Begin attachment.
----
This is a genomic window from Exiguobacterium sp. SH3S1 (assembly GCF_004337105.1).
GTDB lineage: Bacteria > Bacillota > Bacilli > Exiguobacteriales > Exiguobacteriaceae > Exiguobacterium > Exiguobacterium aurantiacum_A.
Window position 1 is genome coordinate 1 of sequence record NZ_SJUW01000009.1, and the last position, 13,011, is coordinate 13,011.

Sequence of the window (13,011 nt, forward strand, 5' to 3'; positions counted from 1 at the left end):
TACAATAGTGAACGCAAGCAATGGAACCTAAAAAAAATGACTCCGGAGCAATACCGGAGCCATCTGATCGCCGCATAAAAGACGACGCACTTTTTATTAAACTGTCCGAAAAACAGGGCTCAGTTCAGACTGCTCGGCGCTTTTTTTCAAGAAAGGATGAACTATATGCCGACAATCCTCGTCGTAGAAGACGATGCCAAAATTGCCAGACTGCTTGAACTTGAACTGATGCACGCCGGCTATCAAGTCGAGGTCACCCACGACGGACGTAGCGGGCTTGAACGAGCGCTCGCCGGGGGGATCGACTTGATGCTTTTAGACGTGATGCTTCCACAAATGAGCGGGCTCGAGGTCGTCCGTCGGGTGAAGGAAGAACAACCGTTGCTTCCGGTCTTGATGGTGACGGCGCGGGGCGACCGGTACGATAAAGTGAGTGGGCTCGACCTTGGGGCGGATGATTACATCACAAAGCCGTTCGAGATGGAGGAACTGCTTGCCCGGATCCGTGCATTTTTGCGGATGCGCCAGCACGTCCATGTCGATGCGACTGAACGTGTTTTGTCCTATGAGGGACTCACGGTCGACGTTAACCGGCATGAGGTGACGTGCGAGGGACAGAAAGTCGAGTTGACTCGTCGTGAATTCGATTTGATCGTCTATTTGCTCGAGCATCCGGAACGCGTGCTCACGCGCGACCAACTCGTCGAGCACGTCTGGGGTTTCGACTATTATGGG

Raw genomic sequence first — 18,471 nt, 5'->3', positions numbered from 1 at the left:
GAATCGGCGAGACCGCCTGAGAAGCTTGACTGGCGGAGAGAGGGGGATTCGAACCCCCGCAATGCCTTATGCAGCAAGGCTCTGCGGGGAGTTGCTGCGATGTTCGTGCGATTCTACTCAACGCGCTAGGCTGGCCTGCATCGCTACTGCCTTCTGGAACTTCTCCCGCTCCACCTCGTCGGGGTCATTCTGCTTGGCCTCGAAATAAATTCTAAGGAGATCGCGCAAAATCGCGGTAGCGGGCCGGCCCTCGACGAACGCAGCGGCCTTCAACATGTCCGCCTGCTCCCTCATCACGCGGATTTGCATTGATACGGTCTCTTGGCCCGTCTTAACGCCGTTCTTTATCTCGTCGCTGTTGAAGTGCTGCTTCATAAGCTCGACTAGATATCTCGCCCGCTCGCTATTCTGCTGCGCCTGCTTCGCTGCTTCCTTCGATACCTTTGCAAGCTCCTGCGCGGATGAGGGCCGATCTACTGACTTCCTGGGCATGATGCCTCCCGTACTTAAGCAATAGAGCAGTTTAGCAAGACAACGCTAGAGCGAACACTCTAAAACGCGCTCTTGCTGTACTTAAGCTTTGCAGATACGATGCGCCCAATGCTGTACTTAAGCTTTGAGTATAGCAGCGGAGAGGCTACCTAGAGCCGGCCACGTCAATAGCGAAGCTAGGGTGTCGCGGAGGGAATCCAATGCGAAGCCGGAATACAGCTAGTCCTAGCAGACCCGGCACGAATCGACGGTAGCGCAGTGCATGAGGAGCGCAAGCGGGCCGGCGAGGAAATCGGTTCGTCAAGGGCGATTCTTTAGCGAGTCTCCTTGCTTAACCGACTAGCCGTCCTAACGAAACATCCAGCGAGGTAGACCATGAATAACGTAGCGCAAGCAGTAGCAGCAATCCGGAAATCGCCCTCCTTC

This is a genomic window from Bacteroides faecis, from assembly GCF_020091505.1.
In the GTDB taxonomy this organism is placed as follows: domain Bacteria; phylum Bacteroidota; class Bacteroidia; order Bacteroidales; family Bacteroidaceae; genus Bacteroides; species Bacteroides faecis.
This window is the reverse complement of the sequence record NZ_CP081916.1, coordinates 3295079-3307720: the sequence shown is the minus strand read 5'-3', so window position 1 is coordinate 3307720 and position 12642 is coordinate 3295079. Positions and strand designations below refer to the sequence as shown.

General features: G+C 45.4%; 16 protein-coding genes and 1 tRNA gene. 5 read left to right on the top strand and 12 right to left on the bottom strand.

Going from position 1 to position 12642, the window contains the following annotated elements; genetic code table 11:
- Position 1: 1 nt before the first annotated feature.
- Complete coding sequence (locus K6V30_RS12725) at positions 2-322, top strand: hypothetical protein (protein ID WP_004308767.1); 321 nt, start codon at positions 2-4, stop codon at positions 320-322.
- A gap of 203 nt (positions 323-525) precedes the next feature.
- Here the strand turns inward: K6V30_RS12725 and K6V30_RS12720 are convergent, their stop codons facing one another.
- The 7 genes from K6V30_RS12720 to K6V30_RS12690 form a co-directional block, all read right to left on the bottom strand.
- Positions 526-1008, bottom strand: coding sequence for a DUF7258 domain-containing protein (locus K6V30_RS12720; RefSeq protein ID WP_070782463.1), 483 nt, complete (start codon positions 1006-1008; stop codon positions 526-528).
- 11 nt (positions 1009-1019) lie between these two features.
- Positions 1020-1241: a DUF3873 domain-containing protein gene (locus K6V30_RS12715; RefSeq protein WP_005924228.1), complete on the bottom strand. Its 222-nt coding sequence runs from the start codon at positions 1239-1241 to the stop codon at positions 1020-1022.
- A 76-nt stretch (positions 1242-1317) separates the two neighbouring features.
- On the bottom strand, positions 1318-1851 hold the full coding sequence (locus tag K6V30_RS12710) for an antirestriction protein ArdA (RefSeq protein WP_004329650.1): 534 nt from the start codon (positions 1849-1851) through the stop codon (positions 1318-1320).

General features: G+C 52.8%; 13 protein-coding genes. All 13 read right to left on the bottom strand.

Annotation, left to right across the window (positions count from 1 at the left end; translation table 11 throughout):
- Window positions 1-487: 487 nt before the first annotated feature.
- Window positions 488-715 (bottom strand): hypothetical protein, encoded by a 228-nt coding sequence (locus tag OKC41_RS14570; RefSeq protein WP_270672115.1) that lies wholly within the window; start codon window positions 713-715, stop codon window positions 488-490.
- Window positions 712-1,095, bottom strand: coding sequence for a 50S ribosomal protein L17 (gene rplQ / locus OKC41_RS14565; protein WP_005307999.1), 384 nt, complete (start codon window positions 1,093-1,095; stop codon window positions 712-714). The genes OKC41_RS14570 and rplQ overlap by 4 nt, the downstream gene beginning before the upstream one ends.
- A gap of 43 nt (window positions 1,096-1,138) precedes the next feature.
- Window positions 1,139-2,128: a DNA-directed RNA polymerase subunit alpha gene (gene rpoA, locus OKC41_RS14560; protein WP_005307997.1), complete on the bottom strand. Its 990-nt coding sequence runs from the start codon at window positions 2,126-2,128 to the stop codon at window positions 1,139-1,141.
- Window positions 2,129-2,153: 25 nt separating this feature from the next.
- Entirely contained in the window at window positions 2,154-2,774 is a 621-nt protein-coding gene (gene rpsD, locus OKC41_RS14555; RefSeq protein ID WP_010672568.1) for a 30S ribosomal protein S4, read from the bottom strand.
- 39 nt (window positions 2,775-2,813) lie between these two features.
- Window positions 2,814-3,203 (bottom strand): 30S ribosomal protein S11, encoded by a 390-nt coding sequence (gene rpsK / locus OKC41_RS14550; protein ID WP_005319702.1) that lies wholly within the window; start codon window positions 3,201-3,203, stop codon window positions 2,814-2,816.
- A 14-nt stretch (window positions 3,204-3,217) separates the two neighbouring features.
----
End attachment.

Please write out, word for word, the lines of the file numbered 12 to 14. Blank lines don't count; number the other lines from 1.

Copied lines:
Going from position 1 to position 12642, the window contains the following annotated elements; genetic code table 11:
- Position 1: 1 nt before the first annotated feature.
- Complete coding sequence (locus K6V30_RS12725) at positions 2-322, top strand: hypothetical protein (protein ID WP_004308767.1); 321 nt, start codon at positions 2-4, stop codon at positions 320-322.